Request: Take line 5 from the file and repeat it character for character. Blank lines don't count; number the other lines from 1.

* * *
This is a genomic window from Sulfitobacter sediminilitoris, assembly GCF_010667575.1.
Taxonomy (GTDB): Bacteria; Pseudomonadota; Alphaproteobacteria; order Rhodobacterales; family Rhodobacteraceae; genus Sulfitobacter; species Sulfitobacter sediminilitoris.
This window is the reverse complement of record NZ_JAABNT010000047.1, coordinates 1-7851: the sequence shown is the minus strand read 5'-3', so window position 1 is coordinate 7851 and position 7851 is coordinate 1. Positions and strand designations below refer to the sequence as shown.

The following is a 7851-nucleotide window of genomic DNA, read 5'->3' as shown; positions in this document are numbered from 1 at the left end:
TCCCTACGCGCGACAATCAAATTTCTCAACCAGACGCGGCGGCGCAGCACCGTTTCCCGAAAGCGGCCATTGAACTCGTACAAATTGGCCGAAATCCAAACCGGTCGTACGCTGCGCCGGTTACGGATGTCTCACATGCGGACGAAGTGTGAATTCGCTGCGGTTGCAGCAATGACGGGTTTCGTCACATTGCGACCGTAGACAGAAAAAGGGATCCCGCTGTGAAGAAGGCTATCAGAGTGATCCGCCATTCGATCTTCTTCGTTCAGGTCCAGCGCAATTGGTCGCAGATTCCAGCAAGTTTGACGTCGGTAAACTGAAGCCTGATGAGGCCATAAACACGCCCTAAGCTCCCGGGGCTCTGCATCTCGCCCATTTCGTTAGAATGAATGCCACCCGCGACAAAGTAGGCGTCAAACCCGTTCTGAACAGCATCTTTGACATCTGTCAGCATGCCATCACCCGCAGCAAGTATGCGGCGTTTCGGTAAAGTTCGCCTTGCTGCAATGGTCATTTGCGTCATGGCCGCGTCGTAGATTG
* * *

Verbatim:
TCCCTACGCGCGACAATCAAATTTCTCAACCAGACGCGGCGGCGCAGCACCGTTTCCCGAAAGCGGCCATTGAACTCGTACAAATTGGCCGAAATCCAAACCGGTCGTACGCTGCGCCGGTTACGGATGTCTCACATGCGGACGAAGTGTGAATTCGCTGCGGTTGCAGCAATGACGGGTTTCGTCACATTGCGACCGTAGACAGAAAAAGGGATCCCGCTGTGAAGAAGGCTATCAGAGTGATCCGCCATTCGATCTTCTTCGTTCAGGTCCAGCGCAATTGGTCGCAGATTCCAGCAAGTTTGACGTCGGTAAACTGAAGCCTGATGAGGCCATAAACACGCCCTAAGCTCCCGGGGCTCTGCATCTCGCCCATTTCGTTAGAATGAATGCCACCCGCGACAAAGTAGGCGTCAAACCCGTTCTGAACAGCATCTTTGACATCTGTCAGCATGCCATCACCCGCAGCAAGTATGCGGCGTTTCGGTAAAGTTCGCCTTGCTGCAATGGTCATTTGCGTCATGGCCGCGTCGTAGATTG